George Grawe at Interact 2020: Evolving Legal Ops with Empathy
Our annual Legal Ops user group at Interact 2020 looked completely different this year, just one of the many changes we faced as a result of the coronavirus pandemic.
And while we have much to yearn for and look forward to as business will one day get back to normal, the event was a testament to the community-building that can be made possible by a fast internet connection, dedicated community, and agile leadership. The Legal Ops keynote on the first day reflected the value of community and collaboration in the face of change and showed how empathy, as well as agility, is essential to progress.
Change itself was a big topic at the conference. As part of his keynote to open the first day of the conference, Mitratech CEO Mike Williams interviewed George Grawe, Senior VP/Deputy General Counsel at Allstate on the role of technology as a source of legal “excellence.” While technology plays an enormous role in making teams more efficient and more secure, Grawe mentioned that compassionate leadership is key to success in driving change and transformation in Legal Ops.
Getting “in the trenches” to drive Legal Ops changes
When employees say that they do not like change, what they mean is that they do not like loss, which change can represent. By “getting in the trenches” and going as far as shadowing employees, leaders can understand what their employees might lose in the face of change and, more importantly, what they stand to gain.
George Grawe explained, “(People) will say they have a more efficient way to do things…you need to get in the trenches with folks to see how they do their job. If you can find a way to have the technology complement the way they do their work, they become your change champions.”
By addressing change from this vantage point, employees become evangelists of efficient Legal Ops processes that will truly benefit them and their work. One way Grawe suggested to think about it? “If your idea becomes their idea, you have won.”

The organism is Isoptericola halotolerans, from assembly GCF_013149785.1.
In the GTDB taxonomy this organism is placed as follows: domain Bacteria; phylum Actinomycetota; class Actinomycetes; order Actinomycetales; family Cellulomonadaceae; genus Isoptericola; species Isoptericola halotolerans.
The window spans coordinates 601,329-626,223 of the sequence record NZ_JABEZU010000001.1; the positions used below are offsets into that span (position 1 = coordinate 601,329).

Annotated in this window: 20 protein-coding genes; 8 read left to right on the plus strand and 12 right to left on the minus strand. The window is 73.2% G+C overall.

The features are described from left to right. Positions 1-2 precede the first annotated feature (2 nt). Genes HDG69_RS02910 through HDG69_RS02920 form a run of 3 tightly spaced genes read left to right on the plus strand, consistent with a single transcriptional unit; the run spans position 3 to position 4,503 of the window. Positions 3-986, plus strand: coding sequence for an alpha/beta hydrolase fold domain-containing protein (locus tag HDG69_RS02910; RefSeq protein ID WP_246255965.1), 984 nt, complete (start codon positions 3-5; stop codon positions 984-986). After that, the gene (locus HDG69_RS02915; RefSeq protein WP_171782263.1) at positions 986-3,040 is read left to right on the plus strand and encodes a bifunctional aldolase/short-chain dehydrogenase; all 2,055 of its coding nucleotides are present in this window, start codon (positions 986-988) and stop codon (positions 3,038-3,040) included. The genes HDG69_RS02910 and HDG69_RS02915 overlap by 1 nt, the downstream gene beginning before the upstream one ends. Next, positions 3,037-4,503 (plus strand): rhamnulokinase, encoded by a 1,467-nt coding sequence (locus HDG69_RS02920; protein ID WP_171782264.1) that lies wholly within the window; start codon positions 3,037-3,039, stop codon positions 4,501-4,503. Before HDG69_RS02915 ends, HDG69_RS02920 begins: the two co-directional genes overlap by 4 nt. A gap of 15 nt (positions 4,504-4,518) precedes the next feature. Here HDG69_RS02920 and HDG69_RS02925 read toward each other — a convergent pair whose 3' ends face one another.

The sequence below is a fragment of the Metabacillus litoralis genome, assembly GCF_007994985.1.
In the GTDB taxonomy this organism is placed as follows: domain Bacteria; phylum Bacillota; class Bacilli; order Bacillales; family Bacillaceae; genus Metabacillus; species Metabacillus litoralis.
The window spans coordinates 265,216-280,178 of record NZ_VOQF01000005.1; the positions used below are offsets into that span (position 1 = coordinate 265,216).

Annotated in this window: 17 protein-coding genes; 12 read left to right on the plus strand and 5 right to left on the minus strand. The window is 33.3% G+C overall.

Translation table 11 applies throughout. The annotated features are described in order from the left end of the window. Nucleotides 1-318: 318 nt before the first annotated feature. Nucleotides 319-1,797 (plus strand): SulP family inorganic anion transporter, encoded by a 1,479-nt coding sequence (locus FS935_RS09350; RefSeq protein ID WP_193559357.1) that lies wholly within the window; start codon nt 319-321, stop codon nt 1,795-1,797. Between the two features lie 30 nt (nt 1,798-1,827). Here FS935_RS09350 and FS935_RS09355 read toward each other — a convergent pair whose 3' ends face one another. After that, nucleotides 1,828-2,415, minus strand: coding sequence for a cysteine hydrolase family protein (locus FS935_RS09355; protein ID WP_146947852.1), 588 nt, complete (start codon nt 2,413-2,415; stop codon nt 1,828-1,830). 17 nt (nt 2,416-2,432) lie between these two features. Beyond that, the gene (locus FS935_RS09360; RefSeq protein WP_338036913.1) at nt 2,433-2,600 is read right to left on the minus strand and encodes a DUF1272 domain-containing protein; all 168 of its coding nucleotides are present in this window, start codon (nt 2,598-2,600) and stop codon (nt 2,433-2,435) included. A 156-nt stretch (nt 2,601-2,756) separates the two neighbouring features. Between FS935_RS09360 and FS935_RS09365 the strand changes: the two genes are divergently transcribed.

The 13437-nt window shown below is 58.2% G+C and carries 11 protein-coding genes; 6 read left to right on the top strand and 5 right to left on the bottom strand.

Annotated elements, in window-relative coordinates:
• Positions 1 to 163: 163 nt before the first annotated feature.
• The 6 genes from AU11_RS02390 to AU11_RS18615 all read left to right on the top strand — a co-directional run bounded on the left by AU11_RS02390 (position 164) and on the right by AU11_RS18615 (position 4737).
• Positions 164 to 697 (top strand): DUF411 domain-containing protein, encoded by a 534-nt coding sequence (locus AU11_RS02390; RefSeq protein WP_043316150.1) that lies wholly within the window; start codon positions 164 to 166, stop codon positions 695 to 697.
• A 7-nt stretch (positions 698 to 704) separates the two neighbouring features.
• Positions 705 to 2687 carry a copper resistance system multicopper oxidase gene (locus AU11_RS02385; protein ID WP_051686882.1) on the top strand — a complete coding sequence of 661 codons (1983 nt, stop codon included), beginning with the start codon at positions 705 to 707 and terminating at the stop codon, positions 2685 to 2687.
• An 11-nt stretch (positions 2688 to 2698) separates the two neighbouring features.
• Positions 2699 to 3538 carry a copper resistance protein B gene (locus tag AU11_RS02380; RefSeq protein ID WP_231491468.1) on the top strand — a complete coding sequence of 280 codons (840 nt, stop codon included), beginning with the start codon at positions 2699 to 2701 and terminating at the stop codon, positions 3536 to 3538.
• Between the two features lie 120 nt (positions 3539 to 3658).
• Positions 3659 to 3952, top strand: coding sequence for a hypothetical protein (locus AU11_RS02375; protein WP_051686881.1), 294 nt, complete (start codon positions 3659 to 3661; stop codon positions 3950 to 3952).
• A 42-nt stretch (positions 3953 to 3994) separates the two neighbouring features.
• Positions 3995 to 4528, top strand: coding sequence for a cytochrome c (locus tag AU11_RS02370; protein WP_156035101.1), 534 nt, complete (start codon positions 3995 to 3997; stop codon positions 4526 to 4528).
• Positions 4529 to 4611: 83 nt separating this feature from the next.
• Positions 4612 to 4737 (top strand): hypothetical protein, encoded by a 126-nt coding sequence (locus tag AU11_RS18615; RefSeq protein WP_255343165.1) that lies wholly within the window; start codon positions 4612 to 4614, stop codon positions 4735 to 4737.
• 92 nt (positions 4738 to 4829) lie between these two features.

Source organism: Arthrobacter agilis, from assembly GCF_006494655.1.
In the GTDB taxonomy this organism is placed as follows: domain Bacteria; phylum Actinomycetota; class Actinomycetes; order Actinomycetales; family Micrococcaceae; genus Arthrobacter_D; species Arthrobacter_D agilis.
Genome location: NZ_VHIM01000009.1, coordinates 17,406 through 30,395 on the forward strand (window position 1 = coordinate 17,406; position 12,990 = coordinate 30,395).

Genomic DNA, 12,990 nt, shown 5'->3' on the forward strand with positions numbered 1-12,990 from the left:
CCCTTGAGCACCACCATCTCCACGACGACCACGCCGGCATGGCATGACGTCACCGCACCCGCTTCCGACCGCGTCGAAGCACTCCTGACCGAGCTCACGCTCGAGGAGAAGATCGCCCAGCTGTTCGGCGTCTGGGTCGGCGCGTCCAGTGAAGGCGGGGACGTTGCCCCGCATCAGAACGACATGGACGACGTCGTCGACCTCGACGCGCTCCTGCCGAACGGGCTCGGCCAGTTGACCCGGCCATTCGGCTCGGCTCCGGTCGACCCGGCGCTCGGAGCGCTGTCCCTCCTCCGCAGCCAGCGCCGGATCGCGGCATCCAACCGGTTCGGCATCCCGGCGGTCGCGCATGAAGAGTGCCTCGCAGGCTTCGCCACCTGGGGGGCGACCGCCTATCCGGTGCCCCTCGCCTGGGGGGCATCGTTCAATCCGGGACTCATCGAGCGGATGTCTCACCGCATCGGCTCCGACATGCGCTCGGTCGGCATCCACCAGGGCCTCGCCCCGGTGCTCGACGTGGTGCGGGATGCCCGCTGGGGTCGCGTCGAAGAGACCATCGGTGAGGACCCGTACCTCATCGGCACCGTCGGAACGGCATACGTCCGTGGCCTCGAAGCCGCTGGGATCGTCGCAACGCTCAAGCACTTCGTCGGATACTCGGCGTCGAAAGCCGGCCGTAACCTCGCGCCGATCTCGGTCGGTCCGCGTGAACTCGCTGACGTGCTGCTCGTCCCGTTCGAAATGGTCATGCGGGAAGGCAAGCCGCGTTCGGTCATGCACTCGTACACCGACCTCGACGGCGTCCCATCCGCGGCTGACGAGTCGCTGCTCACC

Getting executives to buy into your idea of progress requires more empathetic thinking. Grawe explained what it was like in the 90s when his team was getting their first cast management system implemented. Extensive training was needed for employees to use… the computer mouse, of all things! While at first, it seemed like too great an effort might be needed to use a digital filing system, things turned around when the team thought about it from the perspective of leadership.
How would a new system save not just time, but money? Everything clicked at Allstate once they started to argue that “there was an economic opportunity because if files were handled consistently, they would save money,” he said. After framing from the perspective of ROI, it is crucial to do your research. Will the technology you plan to implement do what salespeople say it will do? Grawe urged listeners to test all the technology they consider purchasing, and then to start crunching the numbers.
Empathy should team with legal technology
At the end of the day, technology may be the greatest way legal teams and Legal Ops support can become more efficient and produce higher quality results. He remarked, “In the 90s, Allstate was looking for the elements to serve as the secret sauce to close cases faster at less expense. What we found was it’s really important when a case goes into suit. When a lawyer promptly reads the file and has a discussion about why that matter was in suit and what needed to be done whether that is settlement, arbitration, or trial. It needs to be documented, [then] come up with a plan, and then follow that plan. Technology could help drive that behavior in a consistent fashion.”
It’s not simply by watching your employees work on thinking about the economic advantages that generate the best plays. You also need to be able to think about your process holistically. What are you really trying to accomplish? What does the process depend upon? How can you take away redundancies and opportunities for error?
Grawe warned that “If you’re standing still, you’re falling behind.” But when you’re looking for the right solutions, empathy is key, as well as the technologies you’re considering, whether you’re putting yourself in the shoes of your employees, your business leaders, or thinking critically about the mission of your Legal Ops processes, department, and company.
To see the entire session with George Grawe or our other panels, access Interact 2020 as on-demand video.